Social distancing and limits on large gatherings are increasingly becoming the new normal as the COVID-19 pandemic continues to impact societies and markets across the globe. In response to this restriction on person-to-person contact, marketing professionals are turning to cutting-edge technologies to reach their target audiences.
The COVID-19 global pandemic has had an enormous impact on the supply chains of major industries as everything from raw materials and components to supply lines has been disrupted.
In April 2020 alone, there were an astonishing 37 data breaches affecting 500 or more records each, falling close to the 2019 average of 41.9 data breaches each month.
With cyberattacks increasing, the cybersecurity landscape is in a constant state of evolution. And yet, one thing remains consistently true — that ransomware is among the top techniques deployed by today’s hacking community.
As more companies move toward a digital environment, wily hackers are increasingly focused on industrial targets and businesses that use programs such as AutoCAD, making cybersecurity for engineering a critical — and essential — element to deterring industrial espionage.
As though companies didn’t have enough to deal with during the chaos of the COVID-19 pandemic, hackers are now using the global confusion as a cover for their schemes. With the increases in information appetites, hackers (both political and criminal) quickly pounced on the trend and created exploits perfectly suited to defraud individuals and organizations.
While printers remain the backbone of every business, keeping them secure has never been more important. The capabilities that come with modern multifunction devices can help organizations increase efficiencies and reduce operational bottlenecks, but also make them prime targets for cybercriminals.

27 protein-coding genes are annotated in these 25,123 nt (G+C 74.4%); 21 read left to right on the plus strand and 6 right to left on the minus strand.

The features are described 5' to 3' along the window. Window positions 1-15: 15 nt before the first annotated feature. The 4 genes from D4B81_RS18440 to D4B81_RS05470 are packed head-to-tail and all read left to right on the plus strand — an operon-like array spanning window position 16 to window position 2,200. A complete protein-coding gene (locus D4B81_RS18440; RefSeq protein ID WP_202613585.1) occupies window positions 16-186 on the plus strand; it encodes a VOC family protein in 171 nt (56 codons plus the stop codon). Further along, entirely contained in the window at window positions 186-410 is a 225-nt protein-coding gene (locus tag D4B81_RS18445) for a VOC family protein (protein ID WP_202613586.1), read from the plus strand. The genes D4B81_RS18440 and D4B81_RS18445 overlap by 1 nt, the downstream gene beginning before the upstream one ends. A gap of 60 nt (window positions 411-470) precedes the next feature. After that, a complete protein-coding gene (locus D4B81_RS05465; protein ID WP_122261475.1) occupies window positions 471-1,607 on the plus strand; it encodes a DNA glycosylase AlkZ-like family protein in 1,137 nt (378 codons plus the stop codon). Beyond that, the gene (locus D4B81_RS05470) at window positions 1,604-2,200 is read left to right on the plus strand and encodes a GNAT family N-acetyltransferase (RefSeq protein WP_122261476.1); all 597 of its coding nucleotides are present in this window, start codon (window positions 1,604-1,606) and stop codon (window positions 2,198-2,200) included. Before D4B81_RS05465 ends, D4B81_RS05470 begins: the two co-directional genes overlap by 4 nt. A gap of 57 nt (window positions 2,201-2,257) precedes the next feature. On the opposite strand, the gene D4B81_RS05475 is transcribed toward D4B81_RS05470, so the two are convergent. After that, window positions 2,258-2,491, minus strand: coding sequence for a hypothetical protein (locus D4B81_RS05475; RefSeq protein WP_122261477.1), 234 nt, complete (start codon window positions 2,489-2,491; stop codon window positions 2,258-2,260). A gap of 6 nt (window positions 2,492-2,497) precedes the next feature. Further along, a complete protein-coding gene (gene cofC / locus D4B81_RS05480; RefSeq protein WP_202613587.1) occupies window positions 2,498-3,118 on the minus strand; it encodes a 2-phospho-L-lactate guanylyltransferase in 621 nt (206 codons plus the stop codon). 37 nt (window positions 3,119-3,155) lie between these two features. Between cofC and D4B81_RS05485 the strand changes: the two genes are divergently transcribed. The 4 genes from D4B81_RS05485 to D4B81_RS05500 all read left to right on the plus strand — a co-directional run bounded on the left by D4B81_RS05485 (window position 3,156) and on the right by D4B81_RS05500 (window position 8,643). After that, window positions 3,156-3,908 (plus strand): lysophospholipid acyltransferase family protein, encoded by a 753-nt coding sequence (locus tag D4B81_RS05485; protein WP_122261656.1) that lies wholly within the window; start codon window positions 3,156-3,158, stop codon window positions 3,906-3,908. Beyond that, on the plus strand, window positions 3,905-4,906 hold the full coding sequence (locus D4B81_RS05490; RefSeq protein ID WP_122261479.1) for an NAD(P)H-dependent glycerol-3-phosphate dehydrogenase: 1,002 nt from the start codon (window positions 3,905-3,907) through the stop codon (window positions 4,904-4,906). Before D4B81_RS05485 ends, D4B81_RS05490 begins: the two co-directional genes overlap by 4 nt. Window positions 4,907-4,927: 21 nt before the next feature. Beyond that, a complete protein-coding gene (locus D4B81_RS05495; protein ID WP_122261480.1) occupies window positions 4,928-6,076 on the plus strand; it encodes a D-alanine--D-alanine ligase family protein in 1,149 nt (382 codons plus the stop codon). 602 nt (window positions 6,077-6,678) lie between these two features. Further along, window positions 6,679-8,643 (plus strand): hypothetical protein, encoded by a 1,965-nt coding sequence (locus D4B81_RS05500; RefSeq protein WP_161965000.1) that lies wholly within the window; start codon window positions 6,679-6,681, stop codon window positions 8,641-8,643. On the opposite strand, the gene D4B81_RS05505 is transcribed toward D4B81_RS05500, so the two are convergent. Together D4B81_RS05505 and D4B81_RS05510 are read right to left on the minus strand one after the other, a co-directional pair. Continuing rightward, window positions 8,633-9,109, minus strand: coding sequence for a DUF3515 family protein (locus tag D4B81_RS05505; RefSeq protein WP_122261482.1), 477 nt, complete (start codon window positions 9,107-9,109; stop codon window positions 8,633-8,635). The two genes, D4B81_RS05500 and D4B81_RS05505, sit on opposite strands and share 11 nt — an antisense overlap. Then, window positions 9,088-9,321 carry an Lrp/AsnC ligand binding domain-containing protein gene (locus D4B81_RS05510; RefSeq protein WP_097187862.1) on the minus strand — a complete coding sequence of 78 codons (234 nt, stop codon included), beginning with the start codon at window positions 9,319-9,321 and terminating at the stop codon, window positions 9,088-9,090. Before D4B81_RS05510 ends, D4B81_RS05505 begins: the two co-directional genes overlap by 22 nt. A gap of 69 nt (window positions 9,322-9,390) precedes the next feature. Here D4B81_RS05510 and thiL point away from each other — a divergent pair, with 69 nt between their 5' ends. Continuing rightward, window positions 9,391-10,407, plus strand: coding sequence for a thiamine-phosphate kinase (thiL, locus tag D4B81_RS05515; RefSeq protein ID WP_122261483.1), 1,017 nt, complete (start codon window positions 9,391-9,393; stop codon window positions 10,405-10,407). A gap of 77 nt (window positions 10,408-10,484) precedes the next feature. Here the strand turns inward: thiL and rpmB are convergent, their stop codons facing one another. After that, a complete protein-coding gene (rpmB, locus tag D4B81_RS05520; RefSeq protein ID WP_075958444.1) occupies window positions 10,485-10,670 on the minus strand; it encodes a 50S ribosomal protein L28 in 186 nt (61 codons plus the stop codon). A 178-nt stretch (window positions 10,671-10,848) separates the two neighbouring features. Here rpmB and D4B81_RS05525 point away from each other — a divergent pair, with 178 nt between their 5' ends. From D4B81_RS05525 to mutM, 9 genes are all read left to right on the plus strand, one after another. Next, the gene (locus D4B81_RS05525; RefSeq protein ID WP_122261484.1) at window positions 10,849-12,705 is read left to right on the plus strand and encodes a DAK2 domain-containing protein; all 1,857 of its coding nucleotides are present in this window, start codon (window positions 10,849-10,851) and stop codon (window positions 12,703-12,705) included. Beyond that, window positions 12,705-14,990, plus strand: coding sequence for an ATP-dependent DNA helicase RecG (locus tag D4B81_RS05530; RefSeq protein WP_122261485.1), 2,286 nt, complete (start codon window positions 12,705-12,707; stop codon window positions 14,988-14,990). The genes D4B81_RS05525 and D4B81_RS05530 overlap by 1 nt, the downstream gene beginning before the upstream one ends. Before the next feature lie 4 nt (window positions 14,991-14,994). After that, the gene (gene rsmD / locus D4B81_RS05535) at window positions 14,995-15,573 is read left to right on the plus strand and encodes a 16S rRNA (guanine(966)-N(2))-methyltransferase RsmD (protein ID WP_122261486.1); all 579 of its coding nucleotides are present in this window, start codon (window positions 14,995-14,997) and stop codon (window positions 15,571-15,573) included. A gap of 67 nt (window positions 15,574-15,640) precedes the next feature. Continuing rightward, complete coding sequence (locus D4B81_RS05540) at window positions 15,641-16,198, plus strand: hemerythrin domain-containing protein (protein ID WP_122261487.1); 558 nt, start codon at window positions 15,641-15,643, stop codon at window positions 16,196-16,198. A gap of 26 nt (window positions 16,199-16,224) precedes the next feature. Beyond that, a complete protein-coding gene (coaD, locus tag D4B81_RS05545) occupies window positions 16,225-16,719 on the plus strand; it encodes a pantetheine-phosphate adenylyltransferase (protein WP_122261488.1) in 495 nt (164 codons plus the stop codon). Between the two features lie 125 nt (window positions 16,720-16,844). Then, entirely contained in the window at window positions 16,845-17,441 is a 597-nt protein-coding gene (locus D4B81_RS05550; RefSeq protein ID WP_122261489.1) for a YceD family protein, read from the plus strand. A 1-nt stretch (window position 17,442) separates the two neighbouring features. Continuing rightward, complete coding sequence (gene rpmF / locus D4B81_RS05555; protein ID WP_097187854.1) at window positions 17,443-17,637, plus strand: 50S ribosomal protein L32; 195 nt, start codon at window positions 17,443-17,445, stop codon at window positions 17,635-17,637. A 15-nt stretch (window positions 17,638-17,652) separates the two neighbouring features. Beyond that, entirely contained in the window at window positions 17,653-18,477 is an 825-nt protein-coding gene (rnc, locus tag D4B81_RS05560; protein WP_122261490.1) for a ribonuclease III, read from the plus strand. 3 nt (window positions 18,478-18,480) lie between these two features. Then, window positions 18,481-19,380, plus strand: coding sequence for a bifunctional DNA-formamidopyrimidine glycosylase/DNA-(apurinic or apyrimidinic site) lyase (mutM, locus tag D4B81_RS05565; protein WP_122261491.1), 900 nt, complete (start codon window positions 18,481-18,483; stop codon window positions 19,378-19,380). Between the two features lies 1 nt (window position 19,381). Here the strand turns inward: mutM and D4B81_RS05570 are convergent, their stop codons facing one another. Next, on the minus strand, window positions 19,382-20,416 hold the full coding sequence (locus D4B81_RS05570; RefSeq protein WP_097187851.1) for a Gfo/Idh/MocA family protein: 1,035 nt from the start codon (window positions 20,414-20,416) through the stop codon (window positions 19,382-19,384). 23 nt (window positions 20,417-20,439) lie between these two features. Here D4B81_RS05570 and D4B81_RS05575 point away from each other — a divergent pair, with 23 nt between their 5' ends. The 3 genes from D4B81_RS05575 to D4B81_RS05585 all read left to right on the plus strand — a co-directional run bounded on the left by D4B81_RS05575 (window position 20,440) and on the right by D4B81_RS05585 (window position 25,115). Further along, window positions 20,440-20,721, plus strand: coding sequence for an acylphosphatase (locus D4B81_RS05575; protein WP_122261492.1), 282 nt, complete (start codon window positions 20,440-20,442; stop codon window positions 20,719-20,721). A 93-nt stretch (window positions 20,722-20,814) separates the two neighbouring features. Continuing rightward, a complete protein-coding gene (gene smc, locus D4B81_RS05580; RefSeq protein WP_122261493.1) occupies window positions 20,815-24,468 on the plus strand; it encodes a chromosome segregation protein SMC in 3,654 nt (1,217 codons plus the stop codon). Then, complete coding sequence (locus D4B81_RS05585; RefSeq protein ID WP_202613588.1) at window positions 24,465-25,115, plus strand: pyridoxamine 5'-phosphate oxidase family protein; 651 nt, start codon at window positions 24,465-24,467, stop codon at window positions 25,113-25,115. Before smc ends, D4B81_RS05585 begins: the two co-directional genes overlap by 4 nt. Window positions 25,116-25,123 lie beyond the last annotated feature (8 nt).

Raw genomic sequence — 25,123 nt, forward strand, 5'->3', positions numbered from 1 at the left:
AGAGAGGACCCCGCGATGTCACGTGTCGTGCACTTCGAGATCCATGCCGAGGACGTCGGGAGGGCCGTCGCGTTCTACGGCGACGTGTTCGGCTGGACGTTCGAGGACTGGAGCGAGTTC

Companies need to understand that today’s multifunction devices are more sophisticated than older generation printers are. In many ways, new multifunction printers are just like computers. Since the use of company networks became widespread in the 1990s, connecting and sharing a printer became easier than ever before. These devices now help companies to streamline their print workflows and maintain a productive office environment, but it could also pose a risk to operations.
It may not seem self-evident, but museums also need cybersecurity just like any other public or private entity. Depending on the types of relics, treasures, and art displayed at the facility, it may require more protection than regular businesses. As these institutions usually rely on grants, donations, and other contributions, they also face budgetary pressures while needing to improve their information security on their networks and devices.
While the insides of museums may seem like ancient, dusty halls filled with knowledge, plenty is going on in the background. Museums collect information just like any other business. They sell tickets to the public, host events, manage member’s information, and keep financial records regarding donations and contributions. All of this information can be valuable in a bad actor or hacker’s hands. Therefore, taking a proactive approach to information security will be vital to running a sustainable (and socially essential) operation.